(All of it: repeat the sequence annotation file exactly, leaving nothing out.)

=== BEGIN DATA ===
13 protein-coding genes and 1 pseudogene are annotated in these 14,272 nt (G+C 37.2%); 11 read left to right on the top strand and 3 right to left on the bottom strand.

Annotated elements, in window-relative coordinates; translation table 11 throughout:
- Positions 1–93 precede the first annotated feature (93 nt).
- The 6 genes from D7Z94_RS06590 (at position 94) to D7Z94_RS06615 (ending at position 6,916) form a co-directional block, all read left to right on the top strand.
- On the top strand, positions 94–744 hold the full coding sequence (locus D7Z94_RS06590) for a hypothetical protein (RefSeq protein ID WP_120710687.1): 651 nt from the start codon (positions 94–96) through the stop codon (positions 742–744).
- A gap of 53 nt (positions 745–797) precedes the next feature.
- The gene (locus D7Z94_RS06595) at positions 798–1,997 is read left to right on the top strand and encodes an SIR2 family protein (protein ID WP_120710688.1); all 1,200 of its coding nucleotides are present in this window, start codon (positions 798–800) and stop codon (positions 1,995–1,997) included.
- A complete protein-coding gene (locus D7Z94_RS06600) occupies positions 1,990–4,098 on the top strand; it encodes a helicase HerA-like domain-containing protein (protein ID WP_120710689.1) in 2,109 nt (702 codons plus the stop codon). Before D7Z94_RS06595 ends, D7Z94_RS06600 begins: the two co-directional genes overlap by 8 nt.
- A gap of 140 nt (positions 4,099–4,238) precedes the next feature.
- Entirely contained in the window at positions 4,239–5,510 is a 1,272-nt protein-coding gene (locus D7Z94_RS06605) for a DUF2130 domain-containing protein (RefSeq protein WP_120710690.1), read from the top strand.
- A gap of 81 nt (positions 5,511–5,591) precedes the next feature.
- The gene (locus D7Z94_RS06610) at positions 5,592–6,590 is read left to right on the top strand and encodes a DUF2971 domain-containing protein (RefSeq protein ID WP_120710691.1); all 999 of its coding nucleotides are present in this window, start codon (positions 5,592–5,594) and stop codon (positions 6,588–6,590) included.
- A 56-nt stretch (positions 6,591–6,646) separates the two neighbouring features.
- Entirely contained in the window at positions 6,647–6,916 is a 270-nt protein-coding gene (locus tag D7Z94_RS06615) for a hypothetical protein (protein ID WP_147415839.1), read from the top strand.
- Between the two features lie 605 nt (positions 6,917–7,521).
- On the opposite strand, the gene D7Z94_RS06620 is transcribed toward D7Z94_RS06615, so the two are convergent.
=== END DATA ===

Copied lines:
13 protein-coding genes and 1 pseudogene are annotated in these 14,272 nt (G+C 37.2%); 11 read left to right on the top strand and 3 right to left on the bottom strand.

Annotated elements, in window-relative coordinates; translation table 11 throughout:
- Positions 1–93 precede the first annotated feature (93 nt).
- The 6 genes from D7Z94_RS06590 (at position 94) to D7Z94_RS06615 (ending at position 6,916) form a co-directional block, all read left to right on the top strand.
- On the top strand, positions 94–744 hold the full coding sequence (locus D7Z94_RS06590) for a hypothetical protein (RefSeq protein ID WP_120710687.1): 651 nt from the start codon (positions 94–96) through the stop codon (positions 742–744).
- A gap of 53 nt (positions 745–797) precedes the next feature.
- The gene (locus D7Z94_RS06595) at positions 798–1,997 is read left to right on the top strand and encodes an SIR2 family protein (protein ID WP_120710688.1); all 1,200 of its coding nucleotides are present in this window, start codon (positions 798–800) and stop codon (positions 1,995–1,997) included.
- A complete protein-coding gene (locus D7Z94_RS06600) occupies positions 1,990–4,098 on the top strand; it encodes a helicase HerA-like domain-containing protein (protein ID WP_120710689.1) in 2,109 nt (702 codons plus the stop codon). Before D7Z94_RS06595 ends, D7Z94_RS06600 begins: the two co-directional genes overlap by 8 nt.
- A gap of 140 nt (positions 4,099–4,238) precedes the next feature.
- Entirely contained in the window at positions 4,239–5,510 is a 1,272-nt protein-coding gene (locus D7Z94_RS06605) for a DUF2130 domain-containing protein (RefSeq protein WP_120710690.1), read from the top strand.
- A gap of 81 nt (positions 5,511–5,591) precedes the next feature.
- The gene (locus D7Z94_RS06610) at positions 5,592–6,590 is read left to right on the top strand and encodes a DUF2971 domain-containing protein (RefSeq protein ID WP_120710691.1); all 999 of its coding nucleotides are present in this window, start codon (positions 5,592–5,594) and stop codon (positions 6,588–6,590) included.
- A 56-nt stretch (positions 6,591–6,646) separates the two neighbouring features.
- Entirely contained in the window at positions 6,647–6,916 is a 270-nt protein-coding gene (locus tag D7Z94_RS06615) for a hypothetical protein (protein ID WP_147415839.1), read from the top strand.
- Between the two features lie 605 nt (positions 6,917–7,521).
- On the opposite strand, the gene D7Z94_RS06620 is transcribed toward D7Z94_RS06615, so the two are convergent.